Coronavirus Alters Homework Loads

Coronavirus+Alters+Homework+Loads

Betty Weaver '22

Betty Weaver, Reporter

Ever since the coronavirus began a few short months ago, everyone has been stuck in a seemingly endless cycle of change. Trips, concerts, and a myriad of events have been cancelled, seeing friends is almost impossible, and going to a restaurant is an impossibility. The list goes on and on. Everything has been put on hold while the world is dealing with this pandemic. However, there are a few things that have not come to a crashing halt as a result of COVID-19. The most prominent thing on that list is that school has been running full steam ahead.

Ever since spring break, students from Fort Worth Country Day have been doing online school. For over a month, high school students have been meeting on a platform called Zoom from 9am to 3pm, five days a week. 

“Online school is more relaxed and I can sit at my own desk which is nice and I’m more comfortable at home,” Lily Senter ‘22 said. 

As a result of the cancellations of sports, social events, and classes at FWCD for the remainder of the school year, students have much more free time than they did before this outbreak of the coronavirus. And teachers are all responding to these lack of plans in their own ways.

“I’d say the workload is comparable to the workload before spring break. Of course, the medium and content have changed, but overall it feels like less work because we have more free time,” Jack Ethridge ‘21 said.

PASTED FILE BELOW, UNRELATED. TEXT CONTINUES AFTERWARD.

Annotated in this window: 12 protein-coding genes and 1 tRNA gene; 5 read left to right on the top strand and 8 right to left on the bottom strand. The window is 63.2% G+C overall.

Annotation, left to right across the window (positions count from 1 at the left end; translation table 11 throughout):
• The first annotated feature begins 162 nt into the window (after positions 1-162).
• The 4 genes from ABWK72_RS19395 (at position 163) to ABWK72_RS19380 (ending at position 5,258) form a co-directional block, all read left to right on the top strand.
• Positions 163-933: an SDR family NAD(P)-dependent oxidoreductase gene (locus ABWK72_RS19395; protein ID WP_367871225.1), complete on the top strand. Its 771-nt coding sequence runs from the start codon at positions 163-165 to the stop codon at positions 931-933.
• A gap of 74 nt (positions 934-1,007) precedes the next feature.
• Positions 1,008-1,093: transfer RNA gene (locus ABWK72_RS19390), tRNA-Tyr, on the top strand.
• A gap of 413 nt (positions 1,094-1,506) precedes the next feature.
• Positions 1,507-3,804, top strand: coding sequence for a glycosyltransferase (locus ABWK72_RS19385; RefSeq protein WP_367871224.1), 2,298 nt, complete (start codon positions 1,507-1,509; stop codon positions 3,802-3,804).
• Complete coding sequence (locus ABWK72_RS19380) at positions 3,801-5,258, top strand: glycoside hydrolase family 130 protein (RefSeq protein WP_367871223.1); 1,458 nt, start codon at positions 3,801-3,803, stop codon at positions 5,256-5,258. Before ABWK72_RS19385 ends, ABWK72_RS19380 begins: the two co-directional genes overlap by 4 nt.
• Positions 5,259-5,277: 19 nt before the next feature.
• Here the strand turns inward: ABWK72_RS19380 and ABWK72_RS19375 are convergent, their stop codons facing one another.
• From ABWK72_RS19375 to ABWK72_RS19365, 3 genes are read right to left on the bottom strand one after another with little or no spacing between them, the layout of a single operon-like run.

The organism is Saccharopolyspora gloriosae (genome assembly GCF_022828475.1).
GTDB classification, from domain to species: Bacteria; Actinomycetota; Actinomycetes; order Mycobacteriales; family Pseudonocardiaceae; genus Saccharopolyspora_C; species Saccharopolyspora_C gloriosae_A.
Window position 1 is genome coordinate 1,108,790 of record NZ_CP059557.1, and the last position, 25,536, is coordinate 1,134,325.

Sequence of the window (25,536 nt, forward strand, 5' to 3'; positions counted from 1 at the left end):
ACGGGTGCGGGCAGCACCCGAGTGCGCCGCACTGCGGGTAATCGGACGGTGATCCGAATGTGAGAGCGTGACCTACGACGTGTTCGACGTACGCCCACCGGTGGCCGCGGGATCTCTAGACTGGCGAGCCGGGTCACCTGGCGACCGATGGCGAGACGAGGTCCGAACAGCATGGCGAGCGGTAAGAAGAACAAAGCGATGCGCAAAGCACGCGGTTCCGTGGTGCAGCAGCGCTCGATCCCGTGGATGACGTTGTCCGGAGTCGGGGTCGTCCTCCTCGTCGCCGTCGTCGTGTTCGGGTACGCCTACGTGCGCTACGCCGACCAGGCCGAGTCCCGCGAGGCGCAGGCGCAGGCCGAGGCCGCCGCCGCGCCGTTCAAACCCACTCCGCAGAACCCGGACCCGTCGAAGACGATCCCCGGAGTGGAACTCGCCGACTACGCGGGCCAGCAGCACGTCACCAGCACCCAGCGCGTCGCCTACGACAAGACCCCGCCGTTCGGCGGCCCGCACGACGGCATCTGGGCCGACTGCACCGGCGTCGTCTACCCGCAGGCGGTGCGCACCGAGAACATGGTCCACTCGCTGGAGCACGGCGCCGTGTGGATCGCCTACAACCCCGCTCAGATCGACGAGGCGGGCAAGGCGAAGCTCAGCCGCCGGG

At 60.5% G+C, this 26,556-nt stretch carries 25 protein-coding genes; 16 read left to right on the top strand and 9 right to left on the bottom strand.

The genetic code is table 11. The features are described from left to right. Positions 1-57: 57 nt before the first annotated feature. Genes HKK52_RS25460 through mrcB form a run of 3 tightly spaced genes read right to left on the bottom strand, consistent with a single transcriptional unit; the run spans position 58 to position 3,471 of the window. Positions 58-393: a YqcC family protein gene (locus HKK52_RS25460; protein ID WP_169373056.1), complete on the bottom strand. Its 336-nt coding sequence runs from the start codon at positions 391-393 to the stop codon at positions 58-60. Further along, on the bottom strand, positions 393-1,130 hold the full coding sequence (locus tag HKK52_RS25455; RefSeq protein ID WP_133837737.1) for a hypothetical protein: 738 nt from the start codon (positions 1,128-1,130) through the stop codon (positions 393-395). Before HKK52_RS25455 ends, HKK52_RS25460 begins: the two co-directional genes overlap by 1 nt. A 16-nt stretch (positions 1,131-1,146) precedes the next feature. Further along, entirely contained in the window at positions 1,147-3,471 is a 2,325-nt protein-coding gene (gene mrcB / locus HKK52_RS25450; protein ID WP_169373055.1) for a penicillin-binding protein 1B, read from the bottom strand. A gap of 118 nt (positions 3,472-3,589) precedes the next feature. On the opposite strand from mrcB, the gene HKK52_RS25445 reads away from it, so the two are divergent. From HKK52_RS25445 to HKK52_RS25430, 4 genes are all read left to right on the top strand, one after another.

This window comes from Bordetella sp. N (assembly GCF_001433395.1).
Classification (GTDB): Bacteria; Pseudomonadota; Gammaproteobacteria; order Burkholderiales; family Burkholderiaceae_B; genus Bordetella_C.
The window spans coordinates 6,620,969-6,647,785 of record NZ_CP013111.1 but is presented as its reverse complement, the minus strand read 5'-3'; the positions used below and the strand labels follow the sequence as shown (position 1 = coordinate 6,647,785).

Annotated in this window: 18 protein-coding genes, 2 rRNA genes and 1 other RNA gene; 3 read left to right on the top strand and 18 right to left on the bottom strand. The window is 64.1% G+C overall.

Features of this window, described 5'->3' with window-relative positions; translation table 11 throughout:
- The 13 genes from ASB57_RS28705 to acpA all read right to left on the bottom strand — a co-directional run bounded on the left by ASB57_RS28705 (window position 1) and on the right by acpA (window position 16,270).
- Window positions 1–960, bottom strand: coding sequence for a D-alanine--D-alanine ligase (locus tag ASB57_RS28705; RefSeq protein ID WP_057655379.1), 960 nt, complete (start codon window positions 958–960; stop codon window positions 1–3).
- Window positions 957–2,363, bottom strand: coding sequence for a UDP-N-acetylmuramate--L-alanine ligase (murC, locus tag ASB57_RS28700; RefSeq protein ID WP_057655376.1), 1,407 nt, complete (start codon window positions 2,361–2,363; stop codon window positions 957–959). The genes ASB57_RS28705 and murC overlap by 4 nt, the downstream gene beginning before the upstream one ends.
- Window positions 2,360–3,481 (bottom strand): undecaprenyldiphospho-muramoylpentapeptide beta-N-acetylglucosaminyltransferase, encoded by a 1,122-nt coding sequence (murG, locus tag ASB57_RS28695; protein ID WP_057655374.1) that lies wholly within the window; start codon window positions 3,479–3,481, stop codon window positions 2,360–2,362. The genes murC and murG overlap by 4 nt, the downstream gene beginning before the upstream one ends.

Because of this irregular amount of free time, some teachers have exploited this opportunity to load on a large amount of work onto these high schoolers. Others have lessened the amount of work that they give exponentially. A few have not changed their work loads in the slightest.

“Some teachers have been understanding and others have been giving the same amount of work if not more,” Lily Senter ‘22 said.

For the most part, the teachers have been accommodating and understanding of the current situation. The only classes that have been more demanding are APs.”

— Jack Ethridge '21

US math teacher Paula Weatherholt commented on how she has handled giving homework to her students.

“I feel that I have given a little less work (as far as time to take to finish an assignment), Weatherholt said “I was worried that my students would spend too many hours at a desk looking at a computer, so I slowed the curriculum down which in turn made less homework.”  

Students have also all responded in their own unique ways. Some find all this free time unmanageable and cannot seem to stay on top of their work. Another group finds that they are able to complete their assignments much better during quarantine than if they were still physically attending school. And others have seen no difference between the work they were being given before quarantine and now.

Online school has been active for almost two months with only one month remaining. Within the next month, hopefully students will find a way to manage their workload in an effective way.